Plan For CU Social Media Initiative Now Seeks Ways To Grow Further

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NEWARK, Del.-Few would deny that the credit union movement has struggled to truly harness the power of social media, but Candace Vogelsong hopes to change that.

Vogelsong was recently named as one of two runners-up for the first annual $10,000 THINK Prize, presented at CO-OP Financial Services' THINK Conference in Anaheim, Calif.

Her project, the CU Social Media Initiative, was designed around helping credit unions find ways to effectively use social media streams to grow membership, build their books of business and further integrate themselves into the communities they serve.

"The credit union industry is faced with individuals not knowing what a credit union is and everything that the credit union does and offers," said Vogelsong. "So I thought social media would be a nice way for community credit unions to stay active in their communities."

Vogelsong serves as marketing director for Community Powered FCU, a $115-million, 8,900-member institution here. She was candid that "as far as social media goes, I'm no expert," but she recruited the team that ran Gov. Jack Markell's social media push. Vogelsong pointed out that the governor has made a push for the First State to be one of the nation's leading social media states.

Vogelsong said that part of her initiative is built around Twitter rather than Facebook, in part as a way to latch on to something that's a bit more new and exciting.

The Cutting Edge Of Communications

"I definitely think Facebook is here to stay," she said, adding that "the Twitter thing, we're going to ride the wave. It'll either get bigger or it will fizzle out, like MySpace. But if it fizzles out, then something else will take its place. We just want to be on the cutting edge of communications."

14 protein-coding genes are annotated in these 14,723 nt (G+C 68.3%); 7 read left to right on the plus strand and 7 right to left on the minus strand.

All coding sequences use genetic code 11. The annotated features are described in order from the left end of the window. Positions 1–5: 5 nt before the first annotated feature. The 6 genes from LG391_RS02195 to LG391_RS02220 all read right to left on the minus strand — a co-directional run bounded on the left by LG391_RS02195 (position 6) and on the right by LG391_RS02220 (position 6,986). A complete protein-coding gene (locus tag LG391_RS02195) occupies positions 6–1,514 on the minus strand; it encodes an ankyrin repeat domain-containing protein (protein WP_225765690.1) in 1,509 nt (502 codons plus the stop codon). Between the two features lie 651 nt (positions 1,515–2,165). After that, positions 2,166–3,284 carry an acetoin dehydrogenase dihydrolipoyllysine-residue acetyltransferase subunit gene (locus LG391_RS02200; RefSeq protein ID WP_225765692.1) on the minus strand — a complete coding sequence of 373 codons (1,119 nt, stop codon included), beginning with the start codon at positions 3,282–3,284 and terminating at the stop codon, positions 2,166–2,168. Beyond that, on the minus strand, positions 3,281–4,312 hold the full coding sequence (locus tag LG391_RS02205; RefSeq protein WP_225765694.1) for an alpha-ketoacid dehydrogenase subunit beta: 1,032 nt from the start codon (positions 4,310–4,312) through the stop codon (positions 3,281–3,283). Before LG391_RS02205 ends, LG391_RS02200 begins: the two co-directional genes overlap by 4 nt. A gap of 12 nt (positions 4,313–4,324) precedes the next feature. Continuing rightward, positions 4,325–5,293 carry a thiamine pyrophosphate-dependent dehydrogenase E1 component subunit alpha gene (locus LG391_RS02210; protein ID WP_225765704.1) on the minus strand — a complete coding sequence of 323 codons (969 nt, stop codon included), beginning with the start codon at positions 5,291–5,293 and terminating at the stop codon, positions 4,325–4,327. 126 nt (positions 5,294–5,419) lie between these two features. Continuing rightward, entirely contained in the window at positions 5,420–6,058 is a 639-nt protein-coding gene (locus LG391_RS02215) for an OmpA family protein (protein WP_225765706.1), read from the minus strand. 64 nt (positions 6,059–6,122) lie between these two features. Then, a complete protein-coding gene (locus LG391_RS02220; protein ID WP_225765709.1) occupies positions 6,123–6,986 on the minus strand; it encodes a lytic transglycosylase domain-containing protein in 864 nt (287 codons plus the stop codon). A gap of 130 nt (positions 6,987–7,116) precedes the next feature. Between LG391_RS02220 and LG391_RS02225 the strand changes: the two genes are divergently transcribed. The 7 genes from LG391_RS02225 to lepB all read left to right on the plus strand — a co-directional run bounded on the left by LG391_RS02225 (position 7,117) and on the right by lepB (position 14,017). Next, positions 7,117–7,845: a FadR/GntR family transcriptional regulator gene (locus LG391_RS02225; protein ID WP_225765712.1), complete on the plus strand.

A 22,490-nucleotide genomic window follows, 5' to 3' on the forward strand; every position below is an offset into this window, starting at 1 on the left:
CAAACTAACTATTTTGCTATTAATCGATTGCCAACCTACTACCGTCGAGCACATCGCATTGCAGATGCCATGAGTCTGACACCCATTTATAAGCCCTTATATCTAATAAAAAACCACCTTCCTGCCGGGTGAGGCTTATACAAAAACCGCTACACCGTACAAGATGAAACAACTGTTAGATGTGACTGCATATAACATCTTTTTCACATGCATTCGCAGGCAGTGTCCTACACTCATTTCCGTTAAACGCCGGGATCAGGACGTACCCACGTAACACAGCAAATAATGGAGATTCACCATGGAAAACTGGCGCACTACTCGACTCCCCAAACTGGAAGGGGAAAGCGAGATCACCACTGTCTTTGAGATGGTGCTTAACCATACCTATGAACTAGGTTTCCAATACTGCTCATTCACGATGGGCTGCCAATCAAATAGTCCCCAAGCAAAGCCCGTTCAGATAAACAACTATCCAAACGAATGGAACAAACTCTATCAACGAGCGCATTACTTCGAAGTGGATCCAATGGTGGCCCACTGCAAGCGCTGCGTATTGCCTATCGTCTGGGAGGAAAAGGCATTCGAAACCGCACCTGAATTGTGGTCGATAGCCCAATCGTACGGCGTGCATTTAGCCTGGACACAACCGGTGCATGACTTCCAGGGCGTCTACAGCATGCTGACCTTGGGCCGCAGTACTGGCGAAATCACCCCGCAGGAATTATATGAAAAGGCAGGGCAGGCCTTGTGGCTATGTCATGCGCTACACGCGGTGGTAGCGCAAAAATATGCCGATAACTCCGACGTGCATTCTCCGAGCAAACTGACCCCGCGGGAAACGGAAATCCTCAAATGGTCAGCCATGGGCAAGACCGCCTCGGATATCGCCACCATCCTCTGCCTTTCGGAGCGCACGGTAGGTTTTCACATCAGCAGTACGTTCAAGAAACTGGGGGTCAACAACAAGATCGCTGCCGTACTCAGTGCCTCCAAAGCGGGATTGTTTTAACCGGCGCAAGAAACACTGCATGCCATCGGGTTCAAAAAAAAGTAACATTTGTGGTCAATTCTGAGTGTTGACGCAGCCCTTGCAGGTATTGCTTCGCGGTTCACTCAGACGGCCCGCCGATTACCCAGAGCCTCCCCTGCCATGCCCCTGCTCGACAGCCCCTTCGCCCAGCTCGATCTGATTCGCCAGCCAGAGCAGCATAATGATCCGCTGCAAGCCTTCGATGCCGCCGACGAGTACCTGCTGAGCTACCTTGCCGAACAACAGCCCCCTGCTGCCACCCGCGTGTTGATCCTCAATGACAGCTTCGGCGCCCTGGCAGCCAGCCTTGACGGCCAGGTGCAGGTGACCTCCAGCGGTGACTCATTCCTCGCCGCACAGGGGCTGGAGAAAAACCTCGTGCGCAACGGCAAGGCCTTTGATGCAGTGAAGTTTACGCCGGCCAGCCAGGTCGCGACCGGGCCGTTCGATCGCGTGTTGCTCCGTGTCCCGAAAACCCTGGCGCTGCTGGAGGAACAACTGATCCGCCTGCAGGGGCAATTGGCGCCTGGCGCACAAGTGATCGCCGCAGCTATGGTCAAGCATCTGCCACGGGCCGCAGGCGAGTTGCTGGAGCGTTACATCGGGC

Vogelsong acknowledged that most consumers probably don't want to follow a credit union on Twitter-they're more interested in the likes of Jimmy Kimmel or Ashton Kutcher. But, she said, there's no reason a CU can't follow a member's Twitter feed and interact with that consumer via social media streams. So when a member tweets about an important event in his or her life, for example, the CU can "retweet" that event with a note of congratulations, which not only spreads the CU's name, but keeps the credit union in the member's mind. And that member may then tweet back with a question about a particular financial product the CU offers.

The key, said Vogelsong, is to keep the focus on the member. "It's like when you get together with somebody that you haven't seen in 20 years and they monopolize the entire conversation," she said. "We figure they don't want to hear about the credit union."

One benefit of such a project, said Vogelsong, is that it helps get young people interested in the CU, though she said that Community Powered FCU has seen "a slight increase" in retirees communicating with the FI now that iPads are more and more widespread.

Branching Into Foursquare

Community Powered is also branching out into foursquare, a social media utility that allows users to "check in" at certain locations. The user that checks in most frequently becomes "the mayor" of that location, and many businesses are beginning to offer incentives for check-ins and mayors. But, said Vogelsong, it's important to make sure that front-line office staff understands these utilities through and through before they are rolled out to consumers. She said that her CU has not yet determined how to monetize foursquare, but hopes that by the time it truly takes off they will have come to more of a conclusion on that front.

Despite having lost the contest for the THINK Prize, Vogelsong said that the idea behind the CU Social Media Initiative is still valid. She said that ideally she would love to make the idea into a CUSO, "but obviously without the funding it will maybe grow, but so much slower than it otherwise could."

Feeling Of Deja Vu

As a CUSO, "instead of going out and hiring a consulting company for $20,000 a year, [credit unions] could pay our CUSA a fraction of it-maybe $4,000-and then they'd be up and running," said Vogelsong. "And they'd know that the people doing it are credit union people. They're not going to be using words like customer; they're going to actually understand credit unions and financial institutions."

"It's not about if credit unions are going to join social media, it's when," Vogelsong continued. "It's like 15 years ago when companies wondered if they really needed a Web page."

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